Being an automotive enthusiast has its quirks, in a sense that no one really takes it seriously. Many look at it from a “boys with their toys” point of view and mothers tend to tease that we will end up becoming mechanics in the future. Automotive hobby as a whole does not mean just being into fast cars or reckless driving, and it is not something one can grow out of, or disregard completely either. However, recent times have made it easier for people to follow their dreams, and the classic Asian parent stigma that claims only doctors and engineers can be successful has thankfully started to die. Given the proper support and a passion and drive for the art, it is very possible for someone to pursue their career that is centered around their hobby and earn a very respectable living.
When it comes to further studies centered on this supposed “hobby”, the most common choices tend to involve an automotive engineering or mechanical engineering degree. However, unless you’re gifted in the fields of mathematics, physics and chemistry, chances are that ship has long since sailed. If you have a modicum of talent with words or drawing pencils, you might have a way to cement your passion for cars into a seriously rewarding career. You’ll have better chances at either automotive journalism (like yours truly!) or with automotive design if you’re not the engineering type.
Design itself has a lot of branches, depending on what it is you want to design—industrial design, product design and packaging design can all lead to a career in automotive design, provided you have the interest and the drive in you. While there’s a huge array of options when it comes to design schools, only a handful offer specific automotive design courses.
The holy grail of design school has to be the Royal College of Art (RCA) in London, UK, which almost guarantees you a top placement in reputed companies—you may even find yourself to be the head of a top brand like Nissan or Jaguar-Land Rover in 15-20 years time, along with the hefty paycheck that comes with being at the helm of the future of automotive design. It is however, highly competitive and prohibitively expensive. A more realistic option would be College for Creative Studies in Michigan, US, or the California College of Arts, both of which provide good opportunities after graduation thanks to their close proximity to major automotive hubs. An even more realistic and relatively low cost option would be Coventry University in the UK, which also benefit from being at the center of automotive manufacturing in Great Britain, and is easier to get into compared to the aforementioned options. As a rule of thumb, every design school will ask you for your design or sketch portfolio, as well as grades and proficiency in English. You don’t have to show you’re the next Giorgetto Giugiaro, you just need to show a basic understanding of how perspective works along with a dash of creativity.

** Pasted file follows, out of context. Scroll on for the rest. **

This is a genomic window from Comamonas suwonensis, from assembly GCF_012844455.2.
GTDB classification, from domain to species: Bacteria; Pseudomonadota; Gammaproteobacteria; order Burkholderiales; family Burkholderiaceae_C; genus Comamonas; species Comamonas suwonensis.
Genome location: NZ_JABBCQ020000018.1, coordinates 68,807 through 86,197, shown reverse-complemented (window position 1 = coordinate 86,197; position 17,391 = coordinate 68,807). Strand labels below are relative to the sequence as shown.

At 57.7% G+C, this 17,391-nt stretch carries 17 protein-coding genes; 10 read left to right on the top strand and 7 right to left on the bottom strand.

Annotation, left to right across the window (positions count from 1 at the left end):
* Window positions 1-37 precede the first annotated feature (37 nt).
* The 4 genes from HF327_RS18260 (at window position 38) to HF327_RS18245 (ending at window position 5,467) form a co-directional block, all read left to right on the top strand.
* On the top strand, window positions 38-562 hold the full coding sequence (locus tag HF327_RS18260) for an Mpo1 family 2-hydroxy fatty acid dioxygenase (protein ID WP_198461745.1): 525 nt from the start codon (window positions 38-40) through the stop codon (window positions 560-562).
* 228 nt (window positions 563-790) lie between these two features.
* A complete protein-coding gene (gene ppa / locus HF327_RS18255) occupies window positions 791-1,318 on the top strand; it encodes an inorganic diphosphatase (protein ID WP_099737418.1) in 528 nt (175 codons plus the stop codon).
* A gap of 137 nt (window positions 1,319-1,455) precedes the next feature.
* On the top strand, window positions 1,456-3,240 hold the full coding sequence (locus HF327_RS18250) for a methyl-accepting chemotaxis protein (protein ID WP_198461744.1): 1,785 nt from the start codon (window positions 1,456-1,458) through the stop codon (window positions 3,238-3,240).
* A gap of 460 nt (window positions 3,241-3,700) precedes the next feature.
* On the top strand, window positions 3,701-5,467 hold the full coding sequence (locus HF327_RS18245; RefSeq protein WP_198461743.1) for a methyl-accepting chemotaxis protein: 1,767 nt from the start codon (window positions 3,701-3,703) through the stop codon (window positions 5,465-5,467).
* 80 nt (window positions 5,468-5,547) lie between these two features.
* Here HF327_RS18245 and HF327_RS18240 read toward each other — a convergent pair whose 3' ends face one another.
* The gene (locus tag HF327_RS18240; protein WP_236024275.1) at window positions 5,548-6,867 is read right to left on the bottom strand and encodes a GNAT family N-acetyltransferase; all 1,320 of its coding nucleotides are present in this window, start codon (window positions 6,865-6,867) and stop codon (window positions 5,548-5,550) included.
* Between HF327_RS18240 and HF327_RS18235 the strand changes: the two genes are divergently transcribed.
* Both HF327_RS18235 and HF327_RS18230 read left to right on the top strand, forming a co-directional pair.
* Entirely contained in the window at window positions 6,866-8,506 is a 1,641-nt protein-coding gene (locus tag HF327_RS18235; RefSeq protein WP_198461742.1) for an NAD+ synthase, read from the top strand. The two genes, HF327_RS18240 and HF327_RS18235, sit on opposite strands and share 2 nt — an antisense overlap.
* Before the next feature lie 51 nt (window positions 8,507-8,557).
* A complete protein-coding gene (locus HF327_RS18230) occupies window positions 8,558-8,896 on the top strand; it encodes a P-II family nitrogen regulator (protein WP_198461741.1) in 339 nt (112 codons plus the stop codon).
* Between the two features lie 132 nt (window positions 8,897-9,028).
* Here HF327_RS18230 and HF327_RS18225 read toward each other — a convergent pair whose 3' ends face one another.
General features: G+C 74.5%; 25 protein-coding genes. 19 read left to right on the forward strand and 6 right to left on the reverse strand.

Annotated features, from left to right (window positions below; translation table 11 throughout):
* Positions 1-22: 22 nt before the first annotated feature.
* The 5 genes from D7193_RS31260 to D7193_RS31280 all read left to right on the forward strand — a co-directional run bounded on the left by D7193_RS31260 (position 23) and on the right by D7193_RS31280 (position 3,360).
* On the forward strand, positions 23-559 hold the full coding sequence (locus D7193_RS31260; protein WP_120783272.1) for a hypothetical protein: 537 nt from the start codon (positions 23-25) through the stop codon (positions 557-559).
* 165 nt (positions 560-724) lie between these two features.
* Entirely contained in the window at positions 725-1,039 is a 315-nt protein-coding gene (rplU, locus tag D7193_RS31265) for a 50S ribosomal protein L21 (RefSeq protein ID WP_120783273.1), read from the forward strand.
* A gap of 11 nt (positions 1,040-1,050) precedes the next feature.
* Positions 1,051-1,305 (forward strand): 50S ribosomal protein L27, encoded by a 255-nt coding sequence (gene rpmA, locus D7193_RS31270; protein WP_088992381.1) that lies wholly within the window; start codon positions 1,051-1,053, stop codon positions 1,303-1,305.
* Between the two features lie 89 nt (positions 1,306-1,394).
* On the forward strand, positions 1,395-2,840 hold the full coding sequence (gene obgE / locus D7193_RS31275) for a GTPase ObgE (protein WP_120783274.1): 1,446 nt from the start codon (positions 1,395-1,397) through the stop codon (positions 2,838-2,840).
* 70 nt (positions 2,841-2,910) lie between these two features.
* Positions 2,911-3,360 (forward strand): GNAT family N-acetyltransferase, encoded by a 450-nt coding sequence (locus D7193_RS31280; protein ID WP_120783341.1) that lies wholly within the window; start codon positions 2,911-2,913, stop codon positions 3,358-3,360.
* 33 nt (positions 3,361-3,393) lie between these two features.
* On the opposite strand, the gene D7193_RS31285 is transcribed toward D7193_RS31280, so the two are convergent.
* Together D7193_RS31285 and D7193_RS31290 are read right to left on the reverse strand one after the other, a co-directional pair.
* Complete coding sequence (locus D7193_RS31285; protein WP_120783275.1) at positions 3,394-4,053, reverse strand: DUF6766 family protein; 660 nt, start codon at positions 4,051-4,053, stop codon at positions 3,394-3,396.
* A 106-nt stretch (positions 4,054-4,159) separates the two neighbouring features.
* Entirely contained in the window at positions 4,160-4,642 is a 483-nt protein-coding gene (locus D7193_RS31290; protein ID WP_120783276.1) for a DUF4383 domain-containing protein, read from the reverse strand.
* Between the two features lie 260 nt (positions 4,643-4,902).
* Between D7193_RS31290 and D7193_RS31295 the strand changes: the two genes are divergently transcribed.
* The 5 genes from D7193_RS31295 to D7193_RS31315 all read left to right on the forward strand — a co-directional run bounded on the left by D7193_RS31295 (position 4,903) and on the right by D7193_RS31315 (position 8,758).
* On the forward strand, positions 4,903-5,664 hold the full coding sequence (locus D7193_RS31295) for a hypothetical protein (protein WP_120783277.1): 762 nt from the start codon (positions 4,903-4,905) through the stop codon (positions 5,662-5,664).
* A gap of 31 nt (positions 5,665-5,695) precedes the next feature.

When it comes to automotive journalism, it’s even less demanding than engineering or design—you just need good grammar. If you can string together decent enough sentences, have a hunger for knowledge and are interested in continuously perfecting your craft while doing badass things like aggressively driving a 1.5 litre Suzuki MPV (!), then you’re the person for the job. You don’t need a degree to join our ranks (just send a CV and sample write-up to email@example.com) but if you want to be making the big bucks at the car magazine of your dreams (like Top Gear, Octane or whatever else you prefer) you might need a degree like the one being offered by Coventry University in the UK. Coventry University is the only institution offering post graduate courses for Automotive Journalism, which is basically traditional journalism adapted to writing about automobiles. There are very few specialised courses related to this subject, and frankly, it’s more of a networking exercise than anything else. You might end up in a PR machine for a major automotive manufacturer after graduation as well, churning out vague descriptions of hybrids and hideous grilles as a profession.
Whatever you choose to do, as long as you can do it well, we cheer you on. All hobbies can be careers if you try hard enough.